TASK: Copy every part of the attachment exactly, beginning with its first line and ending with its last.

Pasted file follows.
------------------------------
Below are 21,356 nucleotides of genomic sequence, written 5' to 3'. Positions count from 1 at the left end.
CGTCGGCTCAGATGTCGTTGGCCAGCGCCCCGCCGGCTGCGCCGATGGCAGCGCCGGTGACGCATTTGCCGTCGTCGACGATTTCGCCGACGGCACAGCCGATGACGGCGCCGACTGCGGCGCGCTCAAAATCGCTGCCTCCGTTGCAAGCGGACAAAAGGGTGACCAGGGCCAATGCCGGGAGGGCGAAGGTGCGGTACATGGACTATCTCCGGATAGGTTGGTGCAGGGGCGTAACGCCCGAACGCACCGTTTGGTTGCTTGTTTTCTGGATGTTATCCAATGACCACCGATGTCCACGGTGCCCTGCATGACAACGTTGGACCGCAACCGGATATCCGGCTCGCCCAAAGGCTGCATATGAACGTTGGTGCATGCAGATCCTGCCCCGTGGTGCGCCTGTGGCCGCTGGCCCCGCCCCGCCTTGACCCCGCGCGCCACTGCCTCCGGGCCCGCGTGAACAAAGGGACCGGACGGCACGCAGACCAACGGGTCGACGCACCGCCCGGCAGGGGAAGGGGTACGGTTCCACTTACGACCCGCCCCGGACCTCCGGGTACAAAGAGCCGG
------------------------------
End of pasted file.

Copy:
Below are 21,356 nucleotides of genomic sequence, written 5' to 3'. Positions count from 1 at the left end.
CGTCGGCTCAGATGTCGTTGGCCAGCGCCCCGCCGGCTGCGCCGATGGCAGCGCCGGTGACGCATTTGCCGTCGTCGACGATTTCGCCGACGGCACAGCCGATGACGGCGCCGACTGCGGCGCGCTCAAAATCGCTGCCTCCGTTGCAAGCGGACAAAAGGGTGACCAGGGCCAATGCCGGGAGGGCGAAGGTGCGGTACATGGACTATCTCCGGATAGGTTGGTGCAGGGGCGTAACGCCCGAACGCACCGTTTGGTTGCTTGTTTTCTGGATGTTATCCAATGACCACCGATGTCCACGGTGCCCTGCATGACAACGTTGGACCGCAACCGGATATCCGGCTCGCCCAAAGGCTGCATATGAACGTTGGTGCATGCAGATCCTGCCCCGTGGTGCGCCTGTGGCCGCTGGCCCCGCCCCGCCTTGACCCCGCGCGCCACTGCCTCCGGGCCCGCGTGAACAAAGGGACCGGACGGCACGCAGACCAACGGGTCGACGCACCGCCCGGCAGGGGAAGGGGTACGGTTCCACTTACGACCCGCCCCGGACCTCCGGGTACAAAGAGCCGG